The Yemeni government on Monday (August 31st) called on UN Secretary-General Antonio Guterres to accelerate the relocation of the UN mission office from Houthi-controlled al-Hodeidah to a neutral location.
In making its request, the government pointed to actions the Iran-backed Houthis (Ansarallah) have taken that have restricted the movement and freedom of the UN mission in its current location.
This has prevented the mission from implementing its mandate, per UN Security Council Resolution 2452 of 2019, in support of the Stockholm Agreement signed with the Houthis in December 2018, the government said.
In a Monday message to Guterres, Foreign Minister Mohammed al-Hadhrami accused the Houthis of undermining the work of the UN mission, by committing breaches which threaten the ceasefire in al-Hodeidah.
The UN Mission in Support of al-Hodeidah Agreement (UNMHA) was created pursuant to UN Security Council Resolution 2452, he noted.
"But due to the Houthis' continued rejection of the implementation of agreement, and their attempts to undermine the UN mission's work by imposing restrictions on its movement, the mission is now unable to carry out its mandate," he said.
"The UN mission could not even investigate or identify those involved in the killing of government liaison officer Col. Mohammed al-Sulaihi, who was targeted by Houthi snipers in March," he said.
This incident "prompted the Yemeni government to withdraw from the joint committee [Redeployment Co-ordination Committee] until its representatives could be protected", he told Al-Mashareq.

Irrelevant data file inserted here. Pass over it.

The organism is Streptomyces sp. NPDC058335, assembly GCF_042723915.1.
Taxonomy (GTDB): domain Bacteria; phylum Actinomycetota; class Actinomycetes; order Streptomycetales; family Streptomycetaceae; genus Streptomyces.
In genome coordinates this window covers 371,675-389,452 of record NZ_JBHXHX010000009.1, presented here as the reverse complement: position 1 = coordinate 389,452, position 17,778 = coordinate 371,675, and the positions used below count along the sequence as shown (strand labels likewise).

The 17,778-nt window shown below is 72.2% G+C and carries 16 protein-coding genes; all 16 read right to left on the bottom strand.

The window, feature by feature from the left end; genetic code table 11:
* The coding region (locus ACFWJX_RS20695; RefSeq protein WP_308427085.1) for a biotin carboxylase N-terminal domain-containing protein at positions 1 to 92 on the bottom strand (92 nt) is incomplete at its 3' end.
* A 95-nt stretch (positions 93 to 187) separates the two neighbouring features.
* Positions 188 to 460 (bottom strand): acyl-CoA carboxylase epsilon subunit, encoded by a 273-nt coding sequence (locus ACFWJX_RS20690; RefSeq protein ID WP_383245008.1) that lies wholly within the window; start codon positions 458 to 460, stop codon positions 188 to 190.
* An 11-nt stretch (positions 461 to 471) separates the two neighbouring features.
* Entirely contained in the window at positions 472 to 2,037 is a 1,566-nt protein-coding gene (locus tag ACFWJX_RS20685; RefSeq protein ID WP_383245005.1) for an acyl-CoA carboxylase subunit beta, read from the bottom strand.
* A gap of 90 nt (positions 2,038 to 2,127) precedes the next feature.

The Yemeni government wants to protect the liaison officers, he said, and is demanding a transparent and comprehensive investigation into the targeting of al-Sulaihi and the identification of the perpetrators.
This has been included in the Foreign Ministry's letters to the UN mission since the suspension of the government delegation's work, he noted.
According to al-Hadhrami, the Houthis breached the al-Hodeidah ceasefire 7,378 times in July, resulting in the death of 14 people and the wounding of 83.
Yemeni lives at risk
"If the UN mission office remains in an area controlled by the Houthis, this will threaten the lives of the government's representatives in the Redeployment Co-ordination Committee," political analyst Faisal Ahmed told Al-Mashareq.
"The Houthis have directly targeted the residents of liberated districts in al-Hodeidah with rockets and snipers, prompting civilians to leave their areas in Hays and al-Tuhayta districts," he added.
"Not a single day passes without these crimes being committed," he said. "People's lives in al-Hodeidah have turned into a hell."
He accused the Houthis of "exploiting al-Hodeidah as a military zone".
The militia is turning the city "into a base for launching their rocket and drone attacks on Saudi Arabia, and also for attacks involving their booby-trapped remotely-controlled boats and naval mines", he said.